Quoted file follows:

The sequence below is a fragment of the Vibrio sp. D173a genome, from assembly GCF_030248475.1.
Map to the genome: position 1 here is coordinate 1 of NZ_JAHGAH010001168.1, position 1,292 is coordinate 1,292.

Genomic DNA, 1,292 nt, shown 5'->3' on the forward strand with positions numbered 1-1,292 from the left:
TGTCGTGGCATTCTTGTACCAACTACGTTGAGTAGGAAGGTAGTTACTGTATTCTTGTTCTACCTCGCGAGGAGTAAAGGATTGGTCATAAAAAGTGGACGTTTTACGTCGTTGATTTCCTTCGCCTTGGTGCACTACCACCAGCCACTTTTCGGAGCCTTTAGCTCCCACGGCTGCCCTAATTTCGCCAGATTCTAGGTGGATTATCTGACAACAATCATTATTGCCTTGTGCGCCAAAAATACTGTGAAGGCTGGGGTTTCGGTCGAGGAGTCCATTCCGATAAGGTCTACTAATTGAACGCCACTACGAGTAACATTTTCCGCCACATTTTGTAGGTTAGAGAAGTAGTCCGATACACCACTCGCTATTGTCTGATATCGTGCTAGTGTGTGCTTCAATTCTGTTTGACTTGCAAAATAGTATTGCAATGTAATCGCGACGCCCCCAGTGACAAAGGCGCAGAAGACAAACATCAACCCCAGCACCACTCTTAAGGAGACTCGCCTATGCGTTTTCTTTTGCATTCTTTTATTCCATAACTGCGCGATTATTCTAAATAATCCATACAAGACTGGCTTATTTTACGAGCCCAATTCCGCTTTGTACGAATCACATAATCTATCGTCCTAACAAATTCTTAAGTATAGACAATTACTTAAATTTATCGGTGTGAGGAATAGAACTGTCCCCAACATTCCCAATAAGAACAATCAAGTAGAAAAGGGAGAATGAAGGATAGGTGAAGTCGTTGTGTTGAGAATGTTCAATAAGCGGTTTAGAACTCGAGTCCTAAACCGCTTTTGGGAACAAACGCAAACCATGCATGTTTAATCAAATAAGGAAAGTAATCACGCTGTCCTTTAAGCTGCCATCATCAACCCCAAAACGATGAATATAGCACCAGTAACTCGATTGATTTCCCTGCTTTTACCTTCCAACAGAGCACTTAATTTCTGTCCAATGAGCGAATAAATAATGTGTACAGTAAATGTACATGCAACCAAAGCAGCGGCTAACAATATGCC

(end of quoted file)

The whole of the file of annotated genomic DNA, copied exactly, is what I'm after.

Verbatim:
The sequence below is a fragment of the Vibrio sp. D173a genome, from assembly GCF_030248475.1.
Map to the genome: position 1 here is coordinate 1 of NZ_JAHGAH010001168.1, position 1,292 is coordinate 1,292.

Genomic DNA, 1,292 nt, shown 5'->3' on the forward strand with positions numbered 1-1,292 from the left:
TGTCGTGGCATTCTTGTACCAACTACGTTGAGTAGGAAGGTAGTTACTGTATTCTTGTTCTACCTCGCGAGGAGTAAAGGATTGGTCATAAAAAGTGGACGTTTTACGTCGTTGATTTCCTTCGCCTTGGTGCACTACCACCAGCCACTTTTCGGAGCCTTTAGCTCCCACGGCTGCCCTAATTTCGCCAGATTCTAGGTGGATTATCTGACAACAATCATTATTGCCTTGTGCGCCAAAAATACTGTGAAGGCTGGGGTTTCGGTCGAGGAGTCCATTCCGATAAGGTCTACTAATTGAACGCCACTACGAGTAACATTTTCCGCCACATTTTGTAGGTTAGAGAAGTAGTCCGATACACCACTCGCTATTGTCTGATATCGTGCTAGTGTGTGCTTCAATTCTGTTTGACTTGCAAAATAGTATTGCAATGTAATCGCGACGCCCCCAGTGACAAAGGCGCAGAAGACAAACATCAACCCCAGCACCACTCTTAAGGAGACTCGCCTATGCGTTTTCTTTTGCATTCTTTTATTCCATAACTGCGCGATTATTCTAAATAATCCATACAAGACTGGCTTATTTTACGAGCCCAATTCCGCTTTGTACGAATCACATAATCTATCGTCCTAACAAATTCTTAAGTATAGACAATTACTTAAATTTATCGGTGTGAGGAATAGAACTGTCCCCAACATTCCCAATAAGAACAATCAAGTAGAAAAGGGAGAATGAAGGATAGGTGAAGTCGTTGTGTTGAGAATGTTCAATAAGCGGTTTAGAACTCGAGTCCTAAACCGCTTTTGGGAACAAACGCAAACCATGCATGTTTAATCAAATAAGGAAAGTAATCACGCTGTCCTTTAAGCTGCCATCATCAACCCCAAAACGATGAATATAGCACCAGTAACTCGATTGATTTCCCTGCTTTTACCTTCCAACAGAGCACTTAATTTCTGTCCAATGAGCGAATAAATAATGTGTACAGTAAATGTACATGCAACCAAAGCAGCGGCTAACAATATGCC